ACORN’s man takes over the Democratic Party’s war machine
A longtime ACORN operative is about to take over the reins of the Democratic National Committee as its executive director – just in time to begin initial preparations for President Obama’s 2012 reelection campaign.
The activist in question is Patrick Gaspard. He currently holds the title of White House political affairs director, the same title Karl Rove held in President Bush’s administration.
Gaspard comes from the same world of radical left-wing community organizing that shaped Barack Obama. Gaspard is well schooled in the brutal, street-smart organizing tactics taught by the late Saul Alinsky, author of Rules for Radicals. He’s the hatchet man Obama sent to New York over a year ago to strong-arm then-Gov. David Paterson into dropping his reelection campaign. As executive director running the DNC’s day-to-day operations Gaspard will oversee Organizing for America, a project of the DNC supposedly modeled on Alinskyite organizing principles. (Former Virginia Gov. Tim Kaine will remain as general chairman of the DNC.)
Born in the Democratic Republic of Congo to Haitian parents, very little is known about this Rasputin-like power behind the throne. Gaspard shuns publicity and is extremely reluctant to speak to the media on the record. Look him up on Nexis and you will find virtually nothing about this otherwise influential counselor to the leader of the free world.
But his colleagues hold him in high esteem. “Patrick is the best political mind of his generation in New York and maybe the nation,” according to Kevin Sheekey, a lieutenant of New York mayor Michael Bloomberg. “I wouldn’t dispute that,” added David Axelrod, a senior advisor in the Obama White House.
Gaspard came to the White House from ACORN’s favorite labor organization, Service Employees International Union. (SEIU Locals 100 and 880 were until recently official affiliates of ACORN.) He had been executive vice president for political and legislative affairs for SEIU Local 1199 United Healthcare Workers East, which claims to be the largest union local on the planet “representing more than 300,000 members and retirees in New York, Maryland, the District of Columbia and Massachusetts.”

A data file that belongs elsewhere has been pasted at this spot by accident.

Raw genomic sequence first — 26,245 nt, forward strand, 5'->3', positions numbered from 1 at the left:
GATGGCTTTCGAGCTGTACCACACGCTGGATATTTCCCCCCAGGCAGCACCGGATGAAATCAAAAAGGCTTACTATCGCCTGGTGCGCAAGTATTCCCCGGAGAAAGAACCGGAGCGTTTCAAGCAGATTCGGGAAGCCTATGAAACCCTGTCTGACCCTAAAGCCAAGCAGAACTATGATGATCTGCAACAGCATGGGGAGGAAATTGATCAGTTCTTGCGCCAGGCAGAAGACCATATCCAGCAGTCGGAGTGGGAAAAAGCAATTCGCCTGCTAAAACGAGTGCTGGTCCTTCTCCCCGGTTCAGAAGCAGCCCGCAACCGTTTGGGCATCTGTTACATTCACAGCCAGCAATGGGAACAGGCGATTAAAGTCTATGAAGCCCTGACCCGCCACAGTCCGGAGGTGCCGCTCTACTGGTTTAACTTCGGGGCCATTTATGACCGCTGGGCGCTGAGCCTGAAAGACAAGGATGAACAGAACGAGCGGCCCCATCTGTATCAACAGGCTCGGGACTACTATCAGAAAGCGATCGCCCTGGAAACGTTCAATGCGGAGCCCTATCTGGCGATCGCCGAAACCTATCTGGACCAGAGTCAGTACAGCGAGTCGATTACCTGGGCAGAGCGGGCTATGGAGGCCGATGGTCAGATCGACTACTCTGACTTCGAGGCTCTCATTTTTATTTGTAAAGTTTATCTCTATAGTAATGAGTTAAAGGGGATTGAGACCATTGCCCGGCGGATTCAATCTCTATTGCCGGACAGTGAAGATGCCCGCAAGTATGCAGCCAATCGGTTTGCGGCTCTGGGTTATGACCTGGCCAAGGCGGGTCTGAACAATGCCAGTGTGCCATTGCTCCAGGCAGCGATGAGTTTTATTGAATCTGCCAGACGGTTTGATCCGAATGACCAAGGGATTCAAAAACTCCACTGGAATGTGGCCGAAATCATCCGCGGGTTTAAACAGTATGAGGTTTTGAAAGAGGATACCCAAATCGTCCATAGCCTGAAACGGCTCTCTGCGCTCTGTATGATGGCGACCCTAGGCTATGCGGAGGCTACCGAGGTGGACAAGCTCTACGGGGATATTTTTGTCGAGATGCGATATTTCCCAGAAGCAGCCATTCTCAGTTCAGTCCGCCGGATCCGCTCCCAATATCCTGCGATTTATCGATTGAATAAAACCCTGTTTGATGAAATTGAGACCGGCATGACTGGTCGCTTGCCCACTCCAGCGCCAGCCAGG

Gaspard was previously revealed to be political director for ACORN’s New York branch. Although the source of this information, ACORN founder Wade Rathke, has since feigned senility and claimed he was mistaken, other evidence points to Gaspard’s involvement with the nation’s most notorious activist group.
ACORN chief organizer Bertha Lewis’s Rolodex contains an extensive entry for Gaspard, the most detailed entry of the hundreds of individuals listed. A letter published in 2001 by the Nation magazine was co-authored by Lewis and Gaspard. Gaspard indicated in the letter he was working for the socialist Working Families Party at the time, a New York political party created by Lewis and ACORN. ACORN noted on its website that in 1998 “ACORN members spearhead[ed] formation of the Working Families Party, the first community-labor party with official ballot status in New York state in more than 50 years.” ACORN and the party share office space in Brooklyn.
Internal ACORN documents show that Gaspard gave ACORN $40,000 from 2007 through 2009. That’s a huge tithe for someone who made $111,894 in 2007 and who has a wife and two children. The $111,894 figure comes from SEIU 1199’s tax return.
As previously reported, the state of Nevada is preparing for the trial of ACORN which is currently scheduled for April 25. ACORN, the nonprofit entity that controls an empire of activism, in charged with conspiracy to commit voter fraud. Voter fraud, sometimes called electoral fraud, is a blanket term encompassing a host of election-related improprieties. State officials said previously that bankruptcy would not prevent them from moving forward with the case.
ACORN executive Amy Adele Busefink was given a two-year suspended prison term earlier this month for her role in the conspiracy. The case involved a scheme to provide illegal financial bonuses to voter registration canvassers for exceeding their daily quotas. Nevada law forbids the practice on the theory that such bonuses provide an incentive for canvassers to file bogus registrations.
Across America state chapters of ACORN, which stands for Association of Community Organizations for Reform Now, have been incorporating themselves separately in order to carry on ACORN’s work. ACORN is reorganizing and will reemerge again soon under a new name, according to ACORN historian and housing activist John Atlas, who wrote the 2010 book “Seeds of Change.”
Matthew Vadum is a senior editor at Capital Research Center, a Washington, D.C. think tank that studies the politics of philanthropy with a special focus on left-wing advocacy groups. An award-winning investigative reporter, Vadum’s book on ACORN and its infiltration of the Obama administration will be published in mid-2011.